In this work we investigate the degree of realism that can be achieved using measured bidirectional texture functions (BTFs) by comparing photographs and rendered images at two scales. To analyze the realism of rendered images at a coarse scale, we compare the light distribution resulting from standard materials to the one from measured BTFs by automatic procedures. At a fine scale, accurate reproduction of material structures is checked by a psychophysical study. Our results show that measured BTFs lead to much more accurate results than standard materials at both scales.

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Rapid Synchronous Acquisition of Geometry and Appearance of Cultural Heritage Artefacts

Gero Müller, Gerhard Bendels, Reinhard Klein
VAST 2005


Abstract
In order to produce visually appealing digital models of cultural heritage artefacts, a meticulous reconstruction of the 3D geometry alone is often not sufficient, as colour and reflectance information give essential clues of the object's material. Standard texturing methods are often only able to overcome this fact under strict material and lighting condition limitations. The realistic reconstruction of complex yet frequently encountered materials such as fabric, leather, wood or metal is still a challenge. In this paper, we describe a novel system to acquire the 3D-geometry of an object using its visual hull, recorded in multiple 2D images with a multi-camera array. At the same time, the material properties of the object are measured into Bidirectional Texture Functions (BTF), that faithfully capture the mesostructure of the surface and reconstruct the look-and-feel of its material. The high rendering fidelity of the acquired BTF texture data with respect to reflectance and self-shadowing also alleviates the limited precision of the visual hull approach for 3D geometry acquisition.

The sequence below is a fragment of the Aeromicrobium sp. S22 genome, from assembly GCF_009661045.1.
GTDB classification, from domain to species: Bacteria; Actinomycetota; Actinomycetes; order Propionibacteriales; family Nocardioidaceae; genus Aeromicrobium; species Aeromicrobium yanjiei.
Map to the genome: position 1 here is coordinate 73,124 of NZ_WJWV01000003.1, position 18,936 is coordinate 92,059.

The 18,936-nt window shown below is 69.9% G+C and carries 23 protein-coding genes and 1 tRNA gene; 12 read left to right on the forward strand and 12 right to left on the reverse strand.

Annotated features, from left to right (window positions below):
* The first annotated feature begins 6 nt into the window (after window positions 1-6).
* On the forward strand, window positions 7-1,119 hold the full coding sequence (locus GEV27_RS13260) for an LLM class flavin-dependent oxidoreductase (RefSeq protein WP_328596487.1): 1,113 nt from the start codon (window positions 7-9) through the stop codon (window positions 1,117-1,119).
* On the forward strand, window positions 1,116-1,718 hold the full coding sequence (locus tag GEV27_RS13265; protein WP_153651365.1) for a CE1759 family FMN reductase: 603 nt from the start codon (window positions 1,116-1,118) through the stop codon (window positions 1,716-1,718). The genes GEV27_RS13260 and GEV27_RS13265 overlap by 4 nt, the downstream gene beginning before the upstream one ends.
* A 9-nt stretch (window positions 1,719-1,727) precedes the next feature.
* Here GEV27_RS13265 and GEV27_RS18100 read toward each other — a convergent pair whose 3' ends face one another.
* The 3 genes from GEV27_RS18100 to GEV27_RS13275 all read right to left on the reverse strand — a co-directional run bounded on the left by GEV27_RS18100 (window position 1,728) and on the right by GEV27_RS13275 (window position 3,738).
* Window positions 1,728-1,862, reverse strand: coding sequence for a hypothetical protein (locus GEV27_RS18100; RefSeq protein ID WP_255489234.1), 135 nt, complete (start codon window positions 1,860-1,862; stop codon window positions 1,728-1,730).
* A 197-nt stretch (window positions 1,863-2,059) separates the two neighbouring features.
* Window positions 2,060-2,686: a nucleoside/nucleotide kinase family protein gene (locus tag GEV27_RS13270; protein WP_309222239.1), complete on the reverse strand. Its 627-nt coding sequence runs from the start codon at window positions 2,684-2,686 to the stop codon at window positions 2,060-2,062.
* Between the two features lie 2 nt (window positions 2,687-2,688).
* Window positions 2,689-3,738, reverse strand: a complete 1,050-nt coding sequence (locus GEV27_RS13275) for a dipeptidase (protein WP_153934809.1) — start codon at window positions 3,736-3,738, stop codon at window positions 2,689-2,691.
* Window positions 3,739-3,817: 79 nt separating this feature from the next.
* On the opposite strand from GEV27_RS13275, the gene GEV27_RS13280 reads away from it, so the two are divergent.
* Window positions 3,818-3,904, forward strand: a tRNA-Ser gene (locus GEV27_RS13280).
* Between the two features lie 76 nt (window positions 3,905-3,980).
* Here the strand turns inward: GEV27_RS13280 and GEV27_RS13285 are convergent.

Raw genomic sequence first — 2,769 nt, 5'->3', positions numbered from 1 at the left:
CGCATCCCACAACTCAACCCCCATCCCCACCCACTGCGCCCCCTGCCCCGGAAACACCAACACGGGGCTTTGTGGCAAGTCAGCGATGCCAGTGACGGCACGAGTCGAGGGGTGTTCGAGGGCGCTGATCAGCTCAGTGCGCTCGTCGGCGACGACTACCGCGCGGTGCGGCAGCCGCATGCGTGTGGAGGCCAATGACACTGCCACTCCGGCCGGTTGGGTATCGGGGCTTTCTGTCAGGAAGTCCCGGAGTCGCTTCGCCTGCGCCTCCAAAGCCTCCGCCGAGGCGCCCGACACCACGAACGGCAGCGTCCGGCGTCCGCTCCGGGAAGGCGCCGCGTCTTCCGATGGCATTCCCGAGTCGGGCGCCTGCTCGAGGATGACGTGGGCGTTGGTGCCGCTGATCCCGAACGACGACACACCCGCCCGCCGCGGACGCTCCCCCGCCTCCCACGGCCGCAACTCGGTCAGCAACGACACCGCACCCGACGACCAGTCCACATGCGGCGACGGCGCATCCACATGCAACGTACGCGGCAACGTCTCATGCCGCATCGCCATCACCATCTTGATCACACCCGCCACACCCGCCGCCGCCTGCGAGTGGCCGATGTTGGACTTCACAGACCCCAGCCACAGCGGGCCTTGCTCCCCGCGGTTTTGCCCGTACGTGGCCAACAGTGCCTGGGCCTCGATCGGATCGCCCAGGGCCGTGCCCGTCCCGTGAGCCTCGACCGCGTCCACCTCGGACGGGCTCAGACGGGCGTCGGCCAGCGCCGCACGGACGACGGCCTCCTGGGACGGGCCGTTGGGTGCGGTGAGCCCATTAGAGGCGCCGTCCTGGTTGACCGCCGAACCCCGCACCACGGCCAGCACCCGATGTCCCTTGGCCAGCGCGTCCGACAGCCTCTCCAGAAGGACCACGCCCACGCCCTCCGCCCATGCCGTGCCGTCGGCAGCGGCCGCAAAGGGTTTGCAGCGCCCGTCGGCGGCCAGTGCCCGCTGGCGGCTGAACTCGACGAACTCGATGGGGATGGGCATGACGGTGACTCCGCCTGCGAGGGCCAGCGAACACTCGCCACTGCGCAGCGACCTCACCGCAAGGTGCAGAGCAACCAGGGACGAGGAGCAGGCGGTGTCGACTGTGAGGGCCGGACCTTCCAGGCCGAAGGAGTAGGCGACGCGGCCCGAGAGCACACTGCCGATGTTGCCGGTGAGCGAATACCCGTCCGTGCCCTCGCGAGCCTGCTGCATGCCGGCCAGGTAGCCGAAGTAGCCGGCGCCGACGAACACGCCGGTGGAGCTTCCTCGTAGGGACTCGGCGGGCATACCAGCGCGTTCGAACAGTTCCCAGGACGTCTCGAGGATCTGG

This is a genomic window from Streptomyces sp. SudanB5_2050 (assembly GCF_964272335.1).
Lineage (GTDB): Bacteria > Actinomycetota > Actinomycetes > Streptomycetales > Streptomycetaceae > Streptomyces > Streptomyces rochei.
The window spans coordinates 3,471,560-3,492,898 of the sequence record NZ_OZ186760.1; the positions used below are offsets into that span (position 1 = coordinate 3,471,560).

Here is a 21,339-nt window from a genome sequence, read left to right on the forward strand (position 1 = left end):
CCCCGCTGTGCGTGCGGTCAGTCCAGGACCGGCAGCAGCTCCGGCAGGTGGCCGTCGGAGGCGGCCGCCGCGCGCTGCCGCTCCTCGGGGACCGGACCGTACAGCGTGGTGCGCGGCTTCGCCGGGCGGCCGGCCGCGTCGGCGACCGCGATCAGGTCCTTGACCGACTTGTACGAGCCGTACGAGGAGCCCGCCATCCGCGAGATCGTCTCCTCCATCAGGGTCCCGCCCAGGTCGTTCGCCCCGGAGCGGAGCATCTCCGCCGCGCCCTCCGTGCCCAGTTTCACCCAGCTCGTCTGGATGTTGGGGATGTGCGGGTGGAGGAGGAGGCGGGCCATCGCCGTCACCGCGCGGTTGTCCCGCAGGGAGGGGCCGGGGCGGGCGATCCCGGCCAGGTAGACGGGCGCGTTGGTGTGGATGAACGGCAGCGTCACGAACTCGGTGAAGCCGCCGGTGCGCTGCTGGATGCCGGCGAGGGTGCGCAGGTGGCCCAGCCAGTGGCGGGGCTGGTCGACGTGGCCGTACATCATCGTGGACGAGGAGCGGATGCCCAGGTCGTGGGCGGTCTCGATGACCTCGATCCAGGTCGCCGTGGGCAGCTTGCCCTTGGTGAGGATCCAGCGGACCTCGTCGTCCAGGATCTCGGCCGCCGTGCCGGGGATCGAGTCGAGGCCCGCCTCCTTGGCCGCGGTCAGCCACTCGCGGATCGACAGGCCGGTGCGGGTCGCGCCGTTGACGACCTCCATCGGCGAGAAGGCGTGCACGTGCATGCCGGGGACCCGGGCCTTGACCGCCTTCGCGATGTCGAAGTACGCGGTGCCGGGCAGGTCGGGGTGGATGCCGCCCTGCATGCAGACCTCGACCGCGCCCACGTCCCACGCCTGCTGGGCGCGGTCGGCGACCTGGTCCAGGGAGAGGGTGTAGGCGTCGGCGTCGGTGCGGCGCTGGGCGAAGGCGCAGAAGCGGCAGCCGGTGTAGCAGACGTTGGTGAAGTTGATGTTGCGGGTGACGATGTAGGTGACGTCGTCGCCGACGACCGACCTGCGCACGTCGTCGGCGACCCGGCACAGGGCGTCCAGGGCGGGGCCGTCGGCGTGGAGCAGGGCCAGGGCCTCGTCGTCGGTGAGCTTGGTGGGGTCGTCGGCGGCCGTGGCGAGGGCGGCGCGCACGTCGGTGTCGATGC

paper (pdf)

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Fractional Fourier Texture Masks: Guiding Near-Regular Texture Synthesis

André Nicoll, Jan Meseth, Gero Müller, Reinhard Klein
Eurographics 2005

Abstract